Connecticut Supreme Court in Hartford Connecticut Supreme Court in Hartford

The city of Bridgeport and its fire department cannot escape trial over their alleged liability in a fire that killed a woman and her three children by failing to inspect their apartment’s smoke detectors, the Connecticut Supreme Court ruled Monday.

In a 4-2 decision, the state’s high court agreed with the Connecticut Appellate Court that a jury could reasonably find the Bridgeport Fire Department’s conduct demonstrated “a reckless disregard for health or safety under all the relevant circumstances.”

The Appellate Court ruling reversed a Superior Court’s summary judgment order for the defendants, which found the city and fire department were immune from liability under Connecticut’s General Statute 52-557n. The case will be remanded back to Bridgeport Superior Court for trial next year.

Attorneys for the family’s estate said the ruling was not a surprise.

“The decision clarifies the city’s inaction in inspecting multifamily residences,” said John Bochanis, partner with Daly, Weihing & Bochanis in Bridgeport. “This decision protects the public at large by enforcing the municipal obligation that they have to annually inspect residences with three families or more.”

The city never conducted annual fire inspections at the P.T. Barnum complex as required by state statute, Bochanis said.

No one from the Bridgeport Housing Authority responded to a request for comment Monday.

According to Monday’s decision, the fire chief said in deposition that the department didn’t have the proper funding to keep up with inspections.

The estate is seeking monetary damages as it awaits a trial next year. Bochanis declined to say how much the estate is seeking.

The family was killed in the city’s largest public housing complex. The family’s estate alleged the fire department “failed to conduct a statutorily required annual fire safety inspection of the apartment and that the defendants knew or should have known about and remedied a number of asserted defects in the apartment, including the absence of fire escapes and photoelectric smoke detectors.”

According to the Connecticut Post, one lawsuit was dropped against the city after the Bridgeport Housing Authority and the contractor, Worth Construction Co. of Bethel, agreed to a $2.75 million settlement. At the time in 2013, the judge ordered Worth to pay the settlement, according to the Post.

Bochanis declined to discuss the settlement, but said it does not affect the decision by the high court to remand the case back to Bridgeport Superior Court for a trial in 2018.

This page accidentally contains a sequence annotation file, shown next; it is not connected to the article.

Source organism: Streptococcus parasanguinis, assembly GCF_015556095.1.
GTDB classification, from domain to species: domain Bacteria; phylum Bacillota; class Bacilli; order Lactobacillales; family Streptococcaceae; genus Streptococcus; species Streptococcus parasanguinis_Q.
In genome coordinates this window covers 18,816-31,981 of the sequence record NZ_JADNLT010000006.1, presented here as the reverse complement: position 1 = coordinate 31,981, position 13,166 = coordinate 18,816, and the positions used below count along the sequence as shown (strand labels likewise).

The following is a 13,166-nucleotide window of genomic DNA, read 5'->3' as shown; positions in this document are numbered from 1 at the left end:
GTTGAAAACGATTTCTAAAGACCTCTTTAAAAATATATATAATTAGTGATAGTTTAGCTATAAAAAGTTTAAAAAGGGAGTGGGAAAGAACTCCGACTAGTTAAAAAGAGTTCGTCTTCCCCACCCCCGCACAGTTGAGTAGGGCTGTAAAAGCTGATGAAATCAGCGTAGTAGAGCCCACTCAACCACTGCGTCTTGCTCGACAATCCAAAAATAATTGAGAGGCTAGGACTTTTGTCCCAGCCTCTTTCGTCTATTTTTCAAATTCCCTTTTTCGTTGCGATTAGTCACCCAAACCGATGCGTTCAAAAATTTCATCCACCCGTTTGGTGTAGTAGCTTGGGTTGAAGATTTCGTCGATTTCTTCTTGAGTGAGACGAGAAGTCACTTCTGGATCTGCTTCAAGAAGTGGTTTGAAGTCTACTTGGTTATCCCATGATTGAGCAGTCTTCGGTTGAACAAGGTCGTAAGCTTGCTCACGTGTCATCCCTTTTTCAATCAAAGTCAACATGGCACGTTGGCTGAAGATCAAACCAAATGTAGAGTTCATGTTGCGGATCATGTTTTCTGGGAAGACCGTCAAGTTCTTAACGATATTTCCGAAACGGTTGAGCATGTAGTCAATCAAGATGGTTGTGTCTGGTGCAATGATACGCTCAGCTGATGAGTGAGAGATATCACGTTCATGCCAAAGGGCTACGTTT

The high court singled out both lower courts for improperly articulating the standard that governs the reckless-disregard exception to municipality immunity.

Writing for the majority, Justice Carmen Espinosa wrote that a jury “reasonably could find that the defendants’ persistent failure to inspect the decedents’ apartments and thousands of other multifamily units in Bridgeport in violation of their statutory duty … arose from and exemplified a pattern of reckless disregard for public health or safety and created a foreseeable and substantial risk that some tragedy of this general sort would occur, and accordingly, the defendants were not entitled to summary judgment on that issue.”

In writing the dissent, Justice Andrew McDonald said, “The trial court properly concluded that the municipal defendants were shielded from liability under 52-557n (b) (8) for failure to inspect the subject premises.” McDonald, who was joined by Justice Richard Palmer, wrote that the “principal flaws” in the analysis of the majority include failing to sufficiently distinguish reckless disregard from negligence and failing to recognize that the burden of preventing the risk of harm is an essential element of recklessness.

Attorney Daniel Krisch of Halloran & Sage represents the city of Bridgeport. He said Monday that the city is “disappointed in the decision. We think it expands municipal liability well beyond what the Legislature intended and we are considering our options. The only real option is a motion for reconsideration, which we are considering.”

Joining Espinosa in the majority were Chief Justice Chase Rogers and Justices Dennis Eveleigh and Christine Vertefeuille.

Partner Thomas Weihing is assisting Bochanis.